15 March 2013

Here's why American medical care is so expensive

A woman in Arizona was stung by a scorpion:
With the help of a friend, she called Poison Control and was advised to go to the nearest hospital that had scorpion antivenom, Chandler Regional Medical Center. At the hospital, an emergency room doctor told her about the antivenom, called Anascorp, that could quickly relieve her symptoms. Edmonds said the physician never talked with her about the cost of the drug or treatment alternatives.

Her symptoms subsided after she received two doses of the drug Anascorp through an IV, and she was discharged from the hospital in about three hours.

Weeks later, she received a bill for $83,046 from Chandler Regional Medical Center. The hospital, owned by Dignity Health, charged her $39,652 per dose of Anascorp.

The Arizona Republic reported last year about the pricey markup Arizona hospitals were charging for the antivenom made in Mexico. Pharmacies in Mexico charge about $100 per dose.

After the Food and Drug Administration approved the drug last year, Tennessee-based Rare Disease Therapeutics sold the drug to a distributor for $3,500 per dose. The distributor charged hospitals about $3,780 per dose.

The Republic polled several hospitals in November, finding that hospital charges for the serum ranged from $7,900 to $12,467 per vial. At the time, Chandler Regional declined to tell The Republic how much it charged for Anascorp.

Edmonds' insurer, Humana, has paid Chandler Regional $57,509 for the bill. The hospital has asked Edmonds for the balance of $25,537.
Costs are passed through the system, no questions asked.  It make you want to scream. God, I am so tired of reading stories like this.  Where is the adult supervision?

See also some of the comments in this Reddit thread:
I drove myself to the ER and spent 40 minutes sitting in an exam room. I spoke to a Physician's assistant who called an Orthopedist to see if there was anything they could do for me. No tests were done aside from the PA touching my leg for a minute or two. I was given crutches ($59) and a prescription for painkillers.

The bill I was sent was for $2800.

If you think there isn't something wrong then you're a fucking retard.


  1. Not sure if it's available online any more, but Steven Brill's article in Time, http://www.time.com/time/printout/0,8816,2136864,00.html#, was a great investigation in the costs of healthcare.

  2. "Where is the adult supervision?". It's the adults that got us into these kind of situations in the first place. Politicians, insurance companies, hospitals run by for-profit corporations.

  3. I concur. What the fuck is going on here? I had to go to the ER when my baby (9 months) fell off a shopping cart and landed on her head. I thought she was probably ok, but I felt I needed to have her checked out. We waited 3 hours in a dismal ER waiting room, and finally got seen by a doctor for about 3 minutes who did nothing but look at her face (no tests). The bill was for about $1500. The insurance covered most of it, but it was still ~$300 for us. I spent more time with the guy collecting my insurance information and getting my credit card information than with the doctor.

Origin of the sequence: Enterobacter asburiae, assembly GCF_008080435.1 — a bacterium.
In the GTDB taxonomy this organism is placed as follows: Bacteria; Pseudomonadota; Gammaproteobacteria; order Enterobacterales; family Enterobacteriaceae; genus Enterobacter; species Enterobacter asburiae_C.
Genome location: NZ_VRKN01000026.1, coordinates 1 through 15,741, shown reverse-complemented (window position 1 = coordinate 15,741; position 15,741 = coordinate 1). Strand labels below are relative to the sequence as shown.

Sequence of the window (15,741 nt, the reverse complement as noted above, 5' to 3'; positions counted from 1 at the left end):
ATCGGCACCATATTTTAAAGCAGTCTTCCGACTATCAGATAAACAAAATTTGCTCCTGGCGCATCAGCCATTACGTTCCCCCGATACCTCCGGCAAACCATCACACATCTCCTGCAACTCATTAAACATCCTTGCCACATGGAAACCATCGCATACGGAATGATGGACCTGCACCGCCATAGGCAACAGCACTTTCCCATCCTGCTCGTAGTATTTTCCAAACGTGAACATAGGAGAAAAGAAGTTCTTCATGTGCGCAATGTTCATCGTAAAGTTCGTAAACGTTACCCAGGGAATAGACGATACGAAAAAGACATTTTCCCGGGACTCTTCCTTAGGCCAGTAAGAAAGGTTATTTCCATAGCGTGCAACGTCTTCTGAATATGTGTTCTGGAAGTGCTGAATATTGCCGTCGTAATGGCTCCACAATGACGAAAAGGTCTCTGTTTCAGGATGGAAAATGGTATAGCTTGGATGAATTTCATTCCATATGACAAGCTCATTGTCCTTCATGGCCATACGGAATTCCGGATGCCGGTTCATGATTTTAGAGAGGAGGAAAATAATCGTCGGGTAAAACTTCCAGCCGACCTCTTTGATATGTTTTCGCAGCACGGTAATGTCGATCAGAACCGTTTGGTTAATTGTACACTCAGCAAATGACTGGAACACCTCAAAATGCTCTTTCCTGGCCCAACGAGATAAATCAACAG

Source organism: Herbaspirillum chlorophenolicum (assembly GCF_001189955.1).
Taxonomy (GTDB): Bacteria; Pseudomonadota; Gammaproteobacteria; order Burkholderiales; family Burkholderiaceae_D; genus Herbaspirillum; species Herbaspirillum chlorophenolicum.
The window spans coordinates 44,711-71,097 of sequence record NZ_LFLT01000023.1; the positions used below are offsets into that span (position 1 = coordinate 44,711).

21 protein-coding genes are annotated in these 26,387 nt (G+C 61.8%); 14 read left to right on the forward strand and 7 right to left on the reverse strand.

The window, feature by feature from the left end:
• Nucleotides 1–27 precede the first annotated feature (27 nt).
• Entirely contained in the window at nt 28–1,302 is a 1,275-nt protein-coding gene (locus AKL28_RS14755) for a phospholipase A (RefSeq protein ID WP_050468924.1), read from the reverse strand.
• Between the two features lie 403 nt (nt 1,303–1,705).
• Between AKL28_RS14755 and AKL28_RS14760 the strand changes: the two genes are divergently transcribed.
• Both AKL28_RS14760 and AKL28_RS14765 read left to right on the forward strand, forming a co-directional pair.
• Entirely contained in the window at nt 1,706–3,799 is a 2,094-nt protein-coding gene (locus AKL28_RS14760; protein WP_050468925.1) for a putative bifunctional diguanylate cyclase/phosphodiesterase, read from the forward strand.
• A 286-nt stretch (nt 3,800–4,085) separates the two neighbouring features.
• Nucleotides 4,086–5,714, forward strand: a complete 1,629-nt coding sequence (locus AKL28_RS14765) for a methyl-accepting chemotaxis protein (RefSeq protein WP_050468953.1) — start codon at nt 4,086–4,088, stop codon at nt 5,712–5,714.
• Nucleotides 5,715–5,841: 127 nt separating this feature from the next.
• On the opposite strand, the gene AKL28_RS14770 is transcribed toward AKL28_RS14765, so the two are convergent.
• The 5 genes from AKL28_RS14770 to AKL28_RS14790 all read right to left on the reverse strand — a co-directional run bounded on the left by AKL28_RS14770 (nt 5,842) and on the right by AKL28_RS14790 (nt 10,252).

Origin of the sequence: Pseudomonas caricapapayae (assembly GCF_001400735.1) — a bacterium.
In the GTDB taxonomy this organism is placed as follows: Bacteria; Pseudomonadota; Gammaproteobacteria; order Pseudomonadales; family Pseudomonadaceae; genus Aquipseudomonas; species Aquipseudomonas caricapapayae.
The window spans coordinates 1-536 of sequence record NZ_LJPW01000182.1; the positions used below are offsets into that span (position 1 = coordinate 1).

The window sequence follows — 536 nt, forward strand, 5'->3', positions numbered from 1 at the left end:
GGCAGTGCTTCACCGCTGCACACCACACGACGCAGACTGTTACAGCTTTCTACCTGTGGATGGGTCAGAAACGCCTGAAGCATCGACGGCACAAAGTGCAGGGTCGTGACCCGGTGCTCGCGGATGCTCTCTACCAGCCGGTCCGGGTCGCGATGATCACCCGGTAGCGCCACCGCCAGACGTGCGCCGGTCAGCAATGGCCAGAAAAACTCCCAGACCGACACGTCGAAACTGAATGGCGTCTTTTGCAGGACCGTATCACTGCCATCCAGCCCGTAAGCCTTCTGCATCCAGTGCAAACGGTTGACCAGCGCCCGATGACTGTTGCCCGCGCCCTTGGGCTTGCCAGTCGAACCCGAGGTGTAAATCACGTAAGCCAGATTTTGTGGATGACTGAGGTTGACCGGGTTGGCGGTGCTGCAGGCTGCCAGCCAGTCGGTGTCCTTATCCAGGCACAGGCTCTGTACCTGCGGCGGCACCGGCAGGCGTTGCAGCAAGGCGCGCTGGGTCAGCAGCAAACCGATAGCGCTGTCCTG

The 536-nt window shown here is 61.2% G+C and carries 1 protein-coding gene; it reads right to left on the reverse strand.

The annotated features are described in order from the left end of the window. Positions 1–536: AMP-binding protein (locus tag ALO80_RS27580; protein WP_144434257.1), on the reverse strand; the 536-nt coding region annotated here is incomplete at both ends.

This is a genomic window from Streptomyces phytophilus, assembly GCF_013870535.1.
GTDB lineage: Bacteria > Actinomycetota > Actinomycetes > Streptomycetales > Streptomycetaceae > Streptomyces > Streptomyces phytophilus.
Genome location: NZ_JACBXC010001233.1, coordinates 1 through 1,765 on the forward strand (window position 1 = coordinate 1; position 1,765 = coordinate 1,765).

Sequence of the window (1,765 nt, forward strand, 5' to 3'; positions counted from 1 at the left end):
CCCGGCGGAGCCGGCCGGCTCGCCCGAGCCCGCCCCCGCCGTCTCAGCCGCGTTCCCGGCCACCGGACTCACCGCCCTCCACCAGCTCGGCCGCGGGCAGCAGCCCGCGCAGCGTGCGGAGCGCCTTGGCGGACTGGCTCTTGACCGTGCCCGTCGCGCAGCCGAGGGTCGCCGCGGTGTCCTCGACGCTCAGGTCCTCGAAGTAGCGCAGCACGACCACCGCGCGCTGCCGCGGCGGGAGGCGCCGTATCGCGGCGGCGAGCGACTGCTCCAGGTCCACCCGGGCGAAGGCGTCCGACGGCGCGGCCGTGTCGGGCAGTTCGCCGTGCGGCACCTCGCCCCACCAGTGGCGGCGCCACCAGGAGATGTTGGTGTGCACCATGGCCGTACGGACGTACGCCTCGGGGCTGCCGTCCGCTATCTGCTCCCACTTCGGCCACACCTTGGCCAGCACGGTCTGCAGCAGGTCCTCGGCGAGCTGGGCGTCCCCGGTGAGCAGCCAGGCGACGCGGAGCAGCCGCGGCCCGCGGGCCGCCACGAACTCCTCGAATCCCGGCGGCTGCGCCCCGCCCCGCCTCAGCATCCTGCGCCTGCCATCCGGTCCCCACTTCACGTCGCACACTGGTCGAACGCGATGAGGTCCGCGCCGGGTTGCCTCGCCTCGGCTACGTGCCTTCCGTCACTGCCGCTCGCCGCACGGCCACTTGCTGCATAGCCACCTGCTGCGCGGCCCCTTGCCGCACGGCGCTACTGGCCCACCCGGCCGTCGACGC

I can see paying a professional (like a doctor) $200/hr, and maybe triple over-time for being at the ER at midnight. Add in overhead (overhead should be no more than 100%). At $1200/hr, for 3 minutes (let's round up to 5 minutes), that should cost $100.

    1. And this is why I'm lucky to live in the UK. Sure, we pay for medical care through government tax on earnings, but I've never had to get anything on private healthcare except by choice. We took my boy to A&E (ER) after he fell over on his head and got a large lump very quickly. We were seen in about 10 minutes (it was a quiet day), they checked his eyes for signs of concussion, supplied painkillers and as it was just after Christmas they gave him a teddy bear as a present. No forms, no charge.

  4. There is no such thing as ordering from the menu at the ER. I went one time with pain in my toe (from diabetic neuropathy). For a total of MAYBE 10 minutes of time with the doctor, an X-ray, and a prescription, it was well over $1000 dollars. I understand it's expensive, but this is taking advantage of bad situations, I think.

    I would have felt right to pay, say, $300 to $400 dollars (even though that is expensive, too), but to pay over four times that amount, NO.

    What to do? REFUSE TO PAY. Period. Tell them you'll pay X dollars (based on time you were there, actual time with the doctor--add an additional 10 minutes for research, writing a prescription, etc.) and do just that. Take it or leave it. In my state, if you are paying ANYTHING on your medical bills, they can't take you to court. I'm not sure many of them would want to anyway, since they would then have to defend their outrageous prices.

  5. No.

    The cost of health care has been determined for decades by complex agreements between comprehensive health care insurance companies and the medical industry.

    At no point in this process is the actual consumer involved in setting price.

    THAT is why health care costs have been skyrocketing for decades.

    As long as we keep using comp. health care insurance to pay for health care, this problem will not be resolved.

    - goy


    p.s. WHY does blogspot's comment verification need to suck so bad??

  6. Retard? What a nasty way to end this piece. Shame on you.

    1. I believe that bit was the conclusion of the quote he was citing, not his own words.

  7. C'mon, people, we need single-provider health insurance in this country at a price that is affordable that is available to all citizens (and probably emergency care for illegal aliens). The U.S. is the only modern country that does not offer healthcare to all. The infrastructure already exists under the Medicare name and it has been shown to be more efficient than private health insurance. You can call it socialism, but it is for the betterment of all the people, rich or poor.